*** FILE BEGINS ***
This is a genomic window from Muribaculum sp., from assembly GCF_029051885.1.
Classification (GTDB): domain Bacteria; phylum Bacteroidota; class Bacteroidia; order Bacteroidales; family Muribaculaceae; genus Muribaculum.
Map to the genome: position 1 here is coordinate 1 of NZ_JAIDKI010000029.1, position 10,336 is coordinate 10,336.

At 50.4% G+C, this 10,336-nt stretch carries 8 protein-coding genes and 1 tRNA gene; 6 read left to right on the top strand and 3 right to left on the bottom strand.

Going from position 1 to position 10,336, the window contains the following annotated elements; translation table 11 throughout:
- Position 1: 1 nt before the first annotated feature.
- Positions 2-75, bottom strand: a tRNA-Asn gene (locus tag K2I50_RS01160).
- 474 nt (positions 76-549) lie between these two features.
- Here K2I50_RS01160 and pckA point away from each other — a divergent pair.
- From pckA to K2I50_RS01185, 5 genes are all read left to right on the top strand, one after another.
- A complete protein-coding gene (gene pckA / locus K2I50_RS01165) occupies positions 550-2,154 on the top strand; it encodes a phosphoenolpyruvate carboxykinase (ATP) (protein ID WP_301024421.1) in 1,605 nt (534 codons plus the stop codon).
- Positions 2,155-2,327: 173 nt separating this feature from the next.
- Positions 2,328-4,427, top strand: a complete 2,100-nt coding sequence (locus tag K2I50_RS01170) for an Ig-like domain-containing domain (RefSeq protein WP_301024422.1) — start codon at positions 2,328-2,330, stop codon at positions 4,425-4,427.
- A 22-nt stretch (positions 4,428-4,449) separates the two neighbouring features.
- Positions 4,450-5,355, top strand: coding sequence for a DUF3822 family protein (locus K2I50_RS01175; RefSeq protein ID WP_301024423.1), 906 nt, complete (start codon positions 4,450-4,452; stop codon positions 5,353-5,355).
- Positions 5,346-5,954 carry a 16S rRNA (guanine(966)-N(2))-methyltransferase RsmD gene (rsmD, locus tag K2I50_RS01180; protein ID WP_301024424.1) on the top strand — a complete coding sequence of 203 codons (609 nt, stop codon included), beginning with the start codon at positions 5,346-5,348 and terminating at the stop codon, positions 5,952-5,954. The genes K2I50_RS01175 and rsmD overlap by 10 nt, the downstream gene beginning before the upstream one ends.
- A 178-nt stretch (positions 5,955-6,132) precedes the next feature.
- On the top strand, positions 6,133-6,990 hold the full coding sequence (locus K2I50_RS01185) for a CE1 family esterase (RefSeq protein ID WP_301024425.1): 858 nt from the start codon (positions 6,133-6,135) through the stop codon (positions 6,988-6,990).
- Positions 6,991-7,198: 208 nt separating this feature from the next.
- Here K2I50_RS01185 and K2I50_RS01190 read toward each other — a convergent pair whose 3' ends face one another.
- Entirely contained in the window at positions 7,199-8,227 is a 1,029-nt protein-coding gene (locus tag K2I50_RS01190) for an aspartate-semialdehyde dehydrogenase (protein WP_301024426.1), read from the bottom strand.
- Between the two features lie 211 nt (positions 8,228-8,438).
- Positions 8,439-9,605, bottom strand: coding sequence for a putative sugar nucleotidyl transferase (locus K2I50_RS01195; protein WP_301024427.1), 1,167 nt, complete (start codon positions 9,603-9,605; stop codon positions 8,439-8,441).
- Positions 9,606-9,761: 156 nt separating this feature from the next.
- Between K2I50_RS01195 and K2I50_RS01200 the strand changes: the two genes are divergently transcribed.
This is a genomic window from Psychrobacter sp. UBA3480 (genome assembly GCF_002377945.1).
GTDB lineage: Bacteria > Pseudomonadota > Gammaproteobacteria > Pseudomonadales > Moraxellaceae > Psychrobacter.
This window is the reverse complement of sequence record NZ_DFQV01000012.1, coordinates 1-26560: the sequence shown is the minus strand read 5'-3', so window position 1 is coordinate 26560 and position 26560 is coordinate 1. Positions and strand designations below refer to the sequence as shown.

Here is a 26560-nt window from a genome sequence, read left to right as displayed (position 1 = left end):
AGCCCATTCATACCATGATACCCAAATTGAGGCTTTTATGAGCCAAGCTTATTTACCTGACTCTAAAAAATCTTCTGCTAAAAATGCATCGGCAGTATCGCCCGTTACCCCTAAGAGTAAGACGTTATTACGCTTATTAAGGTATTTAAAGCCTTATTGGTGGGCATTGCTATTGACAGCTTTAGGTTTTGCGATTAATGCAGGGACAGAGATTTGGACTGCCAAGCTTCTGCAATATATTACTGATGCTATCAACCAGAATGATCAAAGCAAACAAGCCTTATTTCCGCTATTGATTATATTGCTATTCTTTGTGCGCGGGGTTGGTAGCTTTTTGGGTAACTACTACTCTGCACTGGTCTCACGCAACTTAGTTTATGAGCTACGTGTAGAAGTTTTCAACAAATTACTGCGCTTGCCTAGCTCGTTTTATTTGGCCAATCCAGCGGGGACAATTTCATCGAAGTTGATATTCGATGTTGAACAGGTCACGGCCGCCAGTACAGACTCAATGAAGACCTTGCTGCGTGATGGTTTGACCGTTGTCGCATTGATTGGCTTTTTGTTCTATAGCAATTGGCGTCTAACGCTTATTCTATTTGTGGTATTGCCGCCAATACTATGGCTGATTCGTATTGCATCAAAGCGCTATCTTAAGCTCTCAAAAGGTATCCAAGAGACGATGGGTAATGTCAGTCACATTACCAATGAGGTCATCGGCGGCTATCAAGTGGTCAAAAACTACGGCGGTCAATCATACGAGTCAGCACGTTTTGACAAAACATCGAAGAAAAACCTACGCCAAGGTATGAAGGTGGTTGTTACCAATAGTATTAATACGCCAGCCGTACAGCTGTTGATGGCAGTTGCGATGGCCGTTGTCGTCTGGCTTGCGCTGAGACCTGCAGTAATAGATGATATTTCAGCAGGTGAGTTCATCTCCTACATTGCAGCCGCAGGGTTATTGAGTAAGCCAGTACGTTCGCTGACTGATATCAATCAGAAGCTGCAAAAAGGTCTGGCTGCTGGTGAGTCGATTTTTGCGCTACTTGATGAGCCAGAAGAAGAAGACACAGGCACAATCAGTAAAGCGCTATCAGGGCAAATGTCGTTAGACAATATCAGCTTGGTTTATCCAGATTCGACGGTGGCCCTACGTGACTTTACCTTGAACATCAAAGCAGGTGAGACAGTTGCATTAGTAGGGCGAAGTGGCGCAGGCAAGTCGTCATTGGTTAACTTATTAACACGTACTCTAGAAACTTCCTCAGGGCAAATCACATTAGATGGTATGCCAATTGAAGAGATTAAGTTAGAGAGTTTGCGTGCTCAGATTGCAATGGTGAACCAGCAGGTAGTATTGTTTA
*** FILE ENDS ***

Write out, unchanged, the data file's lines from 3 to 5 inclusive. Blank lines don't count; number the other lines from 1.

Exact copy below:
Map to the genome: position 1 here is coordinate 1 of NZ_JAIDKI010000029.1, position 10,336 is coordinate 10,336.

At 50.4% G+C, this 10,336-nt stretch carries 8 protein-coding genes and 1 tRNA gene; 6 read left to right on the top strand and 3 right to left on the bottom strand.

Going from position 1 to position 10,336, the window contains the following annotated elements; translation table 11 throughout: